This week it is my pleasure to re-interview Magdel Roets who first appeared on my website in 2016. Would you please introduce yourself, Magdel and bring us up to date with your writing.
When did you write your first book and how did it come about?
My first book is an Afrikaans religious "cosy" with some not-so-cosy nail biting moments in more than one chapter. At first I wanted to publish a few short stories in one book, but as I'm not a big fan of short stories, I worked out a way to compile these stories into a novel, drawing them together into a plot that would connect the characters and impact on each other's lives that knotted all the loose ends together. I self-published this novel on Smashwords about five years ago. The title is: "Die Laaste Areafees".
Would you like to tell us something about your latest books?
Two years ago I found a publisher who published my English books, "My Father's Will", "The Bigger Fish" and "Man in a Picture".
My Father's Will handles the different ways in which people react to sudden riches. Mostly it causes their down fall, but there are exceptions. Some learn the hard way that money can disappear, others take responsibility not only for themselves, but those around them as well.
The Bigger Fish was written for and about young adults; college students. The two main characters are art students who come from the same kind of background, reacting to their abused past in different ways. One girl drowned her pain in substance abuse, the other over achieved at preparing for a career. When the opportunity to finally deal with their issues in a healthy way, they once again reacted differently; one with suspicion and indifference, the other grabbed the opportunity with both hands.
In Man in a Picture the hero is a parrot who, after the family searched high and low for this unknown man on the photograph of their late granny, caused the final puzzle piece to fall in place. Of course social media also played a big roll in the search and connected half of what they were looking for, but there it ended. Another twist in the tail ensured a happy ending.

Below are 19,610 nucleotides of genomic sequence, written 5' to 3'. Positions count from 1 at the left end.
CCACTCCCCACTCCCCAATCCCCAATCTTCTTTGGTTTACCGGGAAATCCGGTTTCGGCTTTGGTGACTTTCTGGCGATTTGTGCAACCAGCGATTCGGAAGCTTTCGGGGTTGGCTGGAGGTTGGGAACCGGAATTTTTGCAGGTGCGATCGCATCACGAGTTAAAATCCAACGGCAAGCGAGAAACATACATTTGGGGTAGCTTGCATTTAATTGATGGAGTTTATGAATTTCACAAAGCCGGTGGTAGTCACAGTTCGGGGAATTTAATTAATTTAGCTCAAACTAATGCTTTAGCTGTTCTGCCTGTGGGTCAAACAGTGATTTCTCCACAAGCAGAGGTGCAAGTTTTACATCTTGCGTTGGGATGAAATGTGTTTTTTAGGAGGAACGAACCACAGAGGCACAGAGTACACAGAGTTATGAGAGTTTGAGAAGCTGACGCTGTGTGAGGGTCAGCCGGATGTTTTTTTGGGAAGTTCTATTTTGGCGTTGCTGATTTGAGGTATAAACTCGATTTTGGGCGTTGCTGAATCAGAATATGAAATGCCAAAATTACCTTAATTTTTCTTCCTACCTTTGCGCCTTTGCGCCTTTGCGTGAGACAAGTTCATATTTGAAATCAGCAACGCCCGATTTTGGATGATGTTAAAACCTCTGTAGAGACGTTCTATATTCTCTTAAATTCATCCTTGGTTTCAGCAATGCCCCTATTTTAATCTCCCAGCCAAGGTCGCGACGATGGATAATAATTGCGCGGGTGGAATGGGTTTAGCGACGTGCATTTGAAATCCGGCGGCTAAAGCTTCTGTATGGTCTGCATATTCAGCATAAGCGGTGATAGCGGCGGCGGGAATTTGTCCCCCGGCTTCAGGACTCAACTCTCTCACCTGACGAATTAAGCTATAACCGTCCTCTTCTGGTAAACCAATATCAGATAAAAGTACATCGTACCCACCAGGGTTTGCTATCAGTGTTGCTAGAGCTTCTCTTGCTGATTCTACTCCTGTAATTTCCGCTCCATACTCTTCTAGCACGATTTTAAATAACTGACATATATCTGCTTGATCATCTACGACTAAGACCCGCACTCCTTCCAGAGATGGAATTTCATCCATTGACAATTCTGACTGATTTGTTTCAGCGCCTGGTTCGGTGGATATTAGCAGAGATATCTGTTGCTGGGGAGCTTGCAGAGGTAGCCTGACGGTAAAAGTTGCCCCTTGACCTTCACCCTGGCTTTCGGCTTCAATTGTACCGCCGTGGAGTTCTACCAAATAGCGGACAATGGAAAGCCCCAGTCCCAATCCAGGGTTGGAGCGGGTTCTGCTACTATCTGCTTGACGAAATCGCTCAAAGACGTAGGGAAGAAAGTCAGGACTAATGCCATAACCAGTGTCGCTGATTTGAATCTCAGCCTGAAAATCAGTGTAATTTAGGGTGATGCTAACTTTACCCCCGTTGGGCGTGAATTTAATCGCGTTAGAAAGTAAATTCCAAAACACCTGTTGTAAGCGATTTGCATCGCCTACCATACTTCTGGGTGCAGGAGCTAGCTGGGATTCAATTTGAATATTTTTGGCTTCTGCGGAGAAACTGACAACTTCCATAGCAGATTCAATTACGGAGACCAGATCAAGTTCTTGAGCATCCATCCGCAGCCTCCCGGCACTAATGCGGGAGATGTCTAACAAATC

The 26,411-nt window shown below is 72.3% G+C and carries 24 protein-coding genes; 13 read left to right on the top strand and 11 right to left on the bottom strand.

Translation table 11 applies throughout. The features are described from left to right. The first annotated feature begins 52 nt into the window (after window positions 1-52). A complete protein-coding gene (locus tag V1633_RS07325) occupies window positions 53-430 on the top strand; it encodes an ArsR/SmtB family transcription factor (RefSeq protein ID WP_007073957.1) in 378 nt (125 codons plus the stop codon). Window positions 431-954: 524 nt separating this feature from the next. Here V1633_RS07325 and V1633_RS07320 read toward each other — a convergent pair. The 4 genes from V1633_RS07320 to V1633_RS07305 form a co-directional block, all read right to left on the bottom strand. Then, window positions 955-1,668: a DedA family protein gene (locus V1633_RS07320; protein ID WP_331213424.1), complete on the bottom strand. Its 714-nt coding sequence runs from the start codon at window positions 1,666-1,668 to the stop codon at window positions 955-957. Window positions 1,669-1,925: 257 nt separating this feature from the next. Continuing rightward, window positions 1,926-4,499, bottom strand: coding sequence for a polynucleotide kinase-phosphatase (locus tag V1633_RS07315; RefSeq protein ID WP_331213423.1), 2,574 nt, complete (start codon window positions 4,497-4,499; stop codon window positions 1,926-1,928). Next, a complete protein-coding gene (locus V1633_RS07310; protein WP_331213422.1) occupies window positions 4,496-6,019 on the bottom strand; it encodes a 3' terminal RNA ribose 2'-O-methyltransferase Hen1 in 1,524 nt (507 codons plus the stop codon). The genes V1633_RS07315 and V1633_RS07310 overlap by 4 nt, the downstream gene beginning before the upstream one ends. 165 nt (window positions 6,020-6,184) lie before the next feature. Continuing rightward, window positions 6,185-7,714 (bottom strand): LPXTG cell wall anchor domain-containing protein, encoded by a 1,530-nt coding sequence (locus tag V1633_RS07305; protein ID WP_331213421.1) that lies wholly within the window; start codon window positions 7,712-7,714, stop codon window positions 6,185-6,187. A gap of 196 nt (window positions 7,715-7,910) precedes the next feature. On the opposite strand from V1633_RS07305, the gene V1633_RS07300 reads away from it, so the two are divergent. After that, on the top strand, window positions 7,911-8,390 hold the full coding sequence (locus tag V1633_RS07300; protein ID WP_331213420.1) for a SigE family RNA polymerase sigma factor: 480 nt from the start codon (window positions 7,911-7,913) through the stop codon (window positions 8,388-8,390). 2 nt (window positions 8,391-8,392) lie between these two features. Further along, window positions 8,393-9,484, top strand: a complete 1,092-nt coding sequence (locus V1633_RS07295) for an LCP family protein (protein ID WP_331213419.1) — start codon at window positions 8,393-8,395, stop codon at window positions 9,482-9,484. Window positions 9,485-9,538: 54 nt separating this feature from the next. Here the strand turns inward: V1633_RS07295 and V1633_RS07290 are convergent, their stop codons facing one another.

Is Anton Joubert still your favourite character?
Oh, yes! Absolutely. He started off in Die Laaste Areafees, reappeared in My Father's Will and has to solve many problems in my next novel.
Would you like to give us a short excerpt from one of your books?
Surely. Following is a short piece from Man in the Picture:
Early the next morning the old man and his bird were back on the patio of his unit in the luxurious retirement village in the north of Durban. After a breakfast of Weet Bix, raw oats and mixed fruit yogurt, it was time to clean the cage again. The old man was very particular about the health and cleanliness of his beloved Polly. Like every morning he removed the soiled newspaper, folded a new one and put it just so, at the bottom of the cage. Every morning and every afternoon, without exception.
"You shit too much, you know that? Polly? I should stop feeding you," he said as he pulled the soiled newspaper out of the cage. He must ask Dougie for more old newspapers, or he'll be running out. Then his hand froze. His eyes widened, he shook his head reading the words again and again: 17th October 1935. His own birthdate. No! No! No! It cannot be! No! He wanted to scream, but no sound found its way out of his throat. It is a mistake, must be a mistake. He read the words again. They haven't changed since he read it seconds ago. There in black and white it is in the obituary columns of the newspaper, name and birthdate:
Which of your books gave you the most pleasure to write?
Each book is like a child. Each has its own personality. As I love my children; one as much as the other, I love them each in a different way. Same goes for my books. I enjoyed them each in a different way finding as much pleasure in one as in the other.
What is the best marketing tip you have received?
Be consistent and never give up.
Are you still painting and gardening?